The Necklace Additional Summary

Guy de Maupassant


(Critical Survey of Literature for Students)

Mathilde Loisel is miserable as the wife of a middle-class Parisian clerk. She suffers constantly from what she views as a life of poverty. Although her husband’s income from his position as a clerk at the Ministry of Public Instructions sufficiently meets the couple’s needs, Mathilde dreams of attending the local salons, which host intimate gatherings of the upper class. She assumes airs at the dinner table, fantasizing that she is eating a higher quality of food and imagining herself dining with the wealthy. Mathilde focuses on her lack of jewels and fine clothing rather than on enjoying her life. She is jealous of one acquaintance in particular with whom she attended convent school, Madame Forestier, who has made a good marriage to a wealthy man.

Thinking Mathilde will be pleased, Monsieur Loisel brings her an invitation to a ball at the Palace of the Ministry. Mathilde surprises him by throwing down the invitation. Because Mathilde lacks a beautiful gown and jewels, she does not feel she can attend the ball. Monsieur Loisel reluctantly agrees to finance the purchase of a four-hundred-franc gown, understanding that he must sacrifice a planned hunting vacation with friends to do so. Mathilde buys the dress but complains that she has no jewels. Monsieur Loisel suggests that she visit her friend Madame Forestier and ask to borrow some jewelry. For once, Mathilde is pleased by a suggestion made by her husband.

Madame Forestier offers Mathilde the choice of her jewels. Mathilde selects a superb diamond necklace from a black satin box. She feels euphoric when she tries it on. When Madame Forestier immediately agrees to let her borrow the necklace, Mathilde kisses her in gratitude.

At the ball, Mathilde’s beauty attracts much attention. She is ecstatic when many men ask her name. She dances with all of the attachés from the cabinet and is even noticed by the minister. Intoxicated with pleasure and passion, Mathilde exists for a time in a fantasy haze. She believes she has at last succeeded in her quest to excel in high society.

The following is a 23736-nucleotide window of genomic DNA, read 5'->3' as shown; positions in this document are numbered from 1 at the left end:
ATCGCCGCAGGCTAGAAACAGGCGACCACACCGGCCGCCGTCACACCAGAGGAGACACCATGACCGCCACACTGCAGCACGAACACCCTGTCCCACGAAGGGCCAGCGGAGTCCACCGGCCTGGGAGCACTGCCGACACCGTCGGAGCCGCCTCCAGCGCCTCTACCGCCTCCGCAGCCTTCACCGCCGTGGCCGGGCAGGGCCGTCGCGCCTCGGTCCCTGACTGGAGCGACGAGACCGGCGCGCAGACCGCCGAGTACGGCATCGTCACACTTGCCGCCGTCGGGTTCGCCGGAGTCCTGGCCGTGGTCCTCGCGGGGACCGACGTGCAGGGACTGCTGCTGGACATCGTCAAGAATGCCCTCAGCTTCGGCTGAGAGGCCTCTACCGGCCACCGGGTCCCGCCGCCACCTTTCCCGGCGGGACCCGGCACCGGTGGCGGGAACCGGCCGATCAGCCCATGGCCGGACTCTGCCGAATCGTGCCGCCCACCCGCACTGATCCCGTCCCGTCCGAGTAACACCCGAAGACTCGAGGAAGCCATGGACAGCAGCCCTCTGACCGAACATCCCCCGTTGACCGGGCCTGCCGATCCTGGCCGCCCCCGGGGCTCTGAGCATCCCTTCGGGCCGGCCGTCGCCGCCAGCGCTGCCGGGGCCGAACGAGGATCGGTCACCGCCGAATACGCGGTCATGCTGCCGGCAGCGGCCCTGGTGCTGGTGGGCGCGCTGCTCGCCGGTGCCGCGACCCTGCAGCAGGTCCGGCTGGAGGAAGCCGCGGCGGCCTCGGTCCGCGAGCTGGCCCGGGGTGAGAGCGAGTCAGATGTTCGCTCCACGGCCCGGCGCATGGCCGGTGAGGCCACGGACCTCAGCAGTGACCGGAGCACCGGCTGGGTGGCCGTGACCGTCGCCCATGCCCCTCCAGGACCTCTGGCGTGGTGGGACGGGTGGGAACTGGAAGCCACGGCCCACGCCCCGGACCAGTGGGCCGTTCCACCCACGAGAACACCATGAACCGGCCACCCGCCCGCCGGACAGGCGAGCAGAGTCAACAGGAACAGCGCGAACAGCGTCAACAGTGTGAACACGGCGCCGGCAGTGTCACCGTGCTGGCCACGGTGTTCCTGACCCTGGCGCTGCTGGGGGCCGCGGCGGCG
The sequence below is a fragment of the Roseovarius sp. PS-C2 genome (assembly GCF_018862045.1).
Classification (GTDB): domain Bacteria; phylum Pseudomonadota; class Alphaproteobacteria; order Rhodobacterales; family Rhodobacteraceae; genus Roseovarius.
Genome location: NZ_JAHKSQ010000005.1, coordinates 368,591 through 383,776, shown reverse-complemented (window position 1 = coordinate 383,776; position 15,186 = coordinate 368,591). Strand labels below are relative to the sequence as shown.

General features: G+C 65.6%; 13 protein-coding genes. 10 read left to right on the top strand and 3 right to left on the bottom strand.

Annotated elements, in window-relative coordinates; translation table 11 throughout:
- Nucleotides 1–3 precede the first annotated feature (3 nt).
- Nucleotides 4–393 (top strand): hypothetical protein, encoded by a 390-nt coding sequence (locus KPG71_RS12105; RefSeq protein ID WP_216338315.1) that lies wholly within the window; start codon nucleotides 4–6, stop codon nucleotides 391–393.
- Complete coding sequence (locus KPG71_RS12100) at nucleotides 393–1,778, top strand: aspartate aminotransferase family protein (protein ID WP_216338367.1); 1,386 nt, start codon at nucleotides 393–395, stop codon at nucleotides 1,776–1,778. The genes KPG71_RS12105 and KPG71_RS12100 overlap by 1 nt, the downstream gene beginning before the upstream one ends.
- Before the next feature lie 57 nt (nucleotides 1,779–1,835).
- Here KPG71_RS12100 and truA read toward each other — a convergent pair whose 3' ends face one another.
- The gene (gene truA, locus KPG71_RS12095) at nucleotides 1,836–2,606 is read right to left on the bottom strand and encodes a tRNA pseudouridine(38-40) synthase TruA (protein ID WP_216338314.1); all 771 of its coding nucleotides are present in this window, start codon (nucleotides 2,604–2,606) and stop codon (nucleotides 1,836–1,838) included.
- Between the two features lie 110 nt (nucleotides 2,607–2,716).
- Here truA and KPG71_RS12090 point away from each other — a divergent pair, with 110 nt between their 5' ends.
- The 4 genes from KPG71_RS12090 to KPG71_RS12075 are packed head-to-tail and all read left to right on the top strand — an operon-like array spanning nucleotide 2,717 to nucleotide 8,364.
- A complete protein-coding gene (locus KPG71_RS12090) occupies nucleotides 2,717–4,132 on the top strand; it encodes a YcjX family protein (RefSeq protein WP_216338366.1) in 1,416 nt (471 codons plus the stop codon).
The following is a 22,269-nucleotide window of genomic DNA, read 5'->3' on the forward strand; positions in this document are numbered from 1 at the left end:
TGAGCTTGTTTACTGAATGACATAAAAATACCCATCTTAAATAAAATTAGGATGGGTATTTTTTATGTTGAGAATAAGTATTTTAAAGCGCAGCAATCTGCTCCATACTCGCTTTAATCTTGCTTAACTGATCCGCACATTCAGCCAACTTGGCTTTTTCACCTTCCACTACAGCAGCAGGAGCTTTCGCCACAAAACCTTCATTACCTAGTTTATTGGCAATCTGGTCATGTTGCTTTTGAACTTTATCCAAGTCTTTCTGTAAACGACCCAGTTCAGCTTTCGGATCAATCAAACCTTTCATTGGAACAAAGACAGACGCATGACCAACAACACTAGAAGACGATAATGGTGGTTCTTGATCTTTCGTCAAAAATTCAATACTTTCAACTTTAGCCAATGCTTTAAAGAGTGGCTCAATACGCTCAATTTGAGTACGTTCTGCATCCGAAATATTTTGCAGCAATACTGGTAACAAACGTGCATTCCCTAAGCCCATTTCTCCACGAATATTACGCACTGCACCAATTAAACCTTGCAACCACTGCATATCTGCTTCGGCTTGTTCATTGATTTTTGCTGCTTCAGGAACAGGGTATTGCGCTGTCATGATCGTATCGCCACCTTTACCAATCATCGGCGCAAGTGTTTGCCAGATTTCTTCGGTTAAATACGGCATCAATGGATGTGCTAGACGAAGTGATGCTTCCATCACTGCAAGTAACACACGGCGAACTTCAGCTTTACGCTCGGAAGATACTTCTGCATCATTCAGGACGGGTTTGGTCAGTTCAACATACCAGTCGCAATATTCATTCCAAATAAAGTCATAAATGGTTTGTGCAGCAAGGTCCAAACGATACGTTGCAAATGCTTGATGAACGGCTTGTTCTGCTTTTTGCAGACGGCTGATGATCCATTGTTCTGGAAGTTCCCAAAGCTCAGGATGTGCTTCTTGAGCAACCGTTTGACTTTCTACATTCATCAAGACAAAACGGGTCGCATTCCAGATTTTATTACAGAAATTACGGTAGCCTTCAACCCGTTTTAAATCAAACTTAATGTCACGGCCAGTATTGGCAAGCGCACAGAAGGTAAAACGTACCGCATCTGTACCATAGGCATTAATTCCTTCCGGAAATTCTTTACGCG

Monsieur Loisel finds a room in which to sleep while Mathilde enjoys dancing and socializing. At 4:00 a.m., she is ready to leave. As Monsieur Loisel places her everyday wrap over his wife’s shoulders, it contrasts so much with her...

(The entire section is 955 words.)


(Masterpieces of World Literature, Critical Edition)

What makes Maupassant’s famous story “The Necklace” so popular is not merely the ironic shock that the reader feels at the end when Madame Loisel discovers that she has worked long and hard to pay for a worthless bit of paste, but rather the more pervasive irony that underlies the entire story and makes it a classic exploration on the difference between surface flash and hidden value.

The story begins with a pretty young girl who thinks she is really a lady and feels that she needs only the external trappings of her true status. Although she is married to a simple clerk, she acts as though she has fallen from her proper station; she feels that she was born for luxuries but must endure poverty. Determined to make the best of an opportunity when she and her husband are invited to an elegant party, she borrows a necklace from an acquaintance to impress those not easily impressed and, like Cinderella at the ball, has all of her desires fulfilled as she is transported into the fairy-tale world about which she has dreamed. All of this comes crashing down to reality, however, when she reaches home and discovers that the necklace is missing. Her husband exhausts his meager inheritance and then borrows the rest, mortgaging their life away to buy a replacement for the necklace.

Now that Madame Loisel knows true poverty, she shows herself to be made of something more valuable than her petty desires for surface flash have suggested. With heroism and pride, she shoulders her responsibility with her husband and for ten years does brutal manual labor until she has paid for the necklace. When the reader discovers that the necklace was made of paste, it is a momentary shock; on closer reflection, this final knowledge proves to be anticlimactic, for one realizes that the story is about deeper ironies. What was taken to be real is found to be false. What looked rich on the outside is actually very poor. Yet Madame Loisel, who has looked poor on the outside, turns out to be genuine inside. “The Necklace” is a classic example of the tight ironic structure of the short story in which the unified tone dominates every single word.


(Beacham's Guide to Literature for Young Adults)

A young, pretty woman from a family of clerks marries a petty clerk in the office of the Board of Education in Paris. She feels keenly the...

(The entire section is 409 words.)


(Short Stories for Students)

‘‘The Necklace’’ begins with a description of Madame Mathilde Loisel. Though she is ‘‘pretty and charming,’’ she and her...

(The entire section is 348 words.)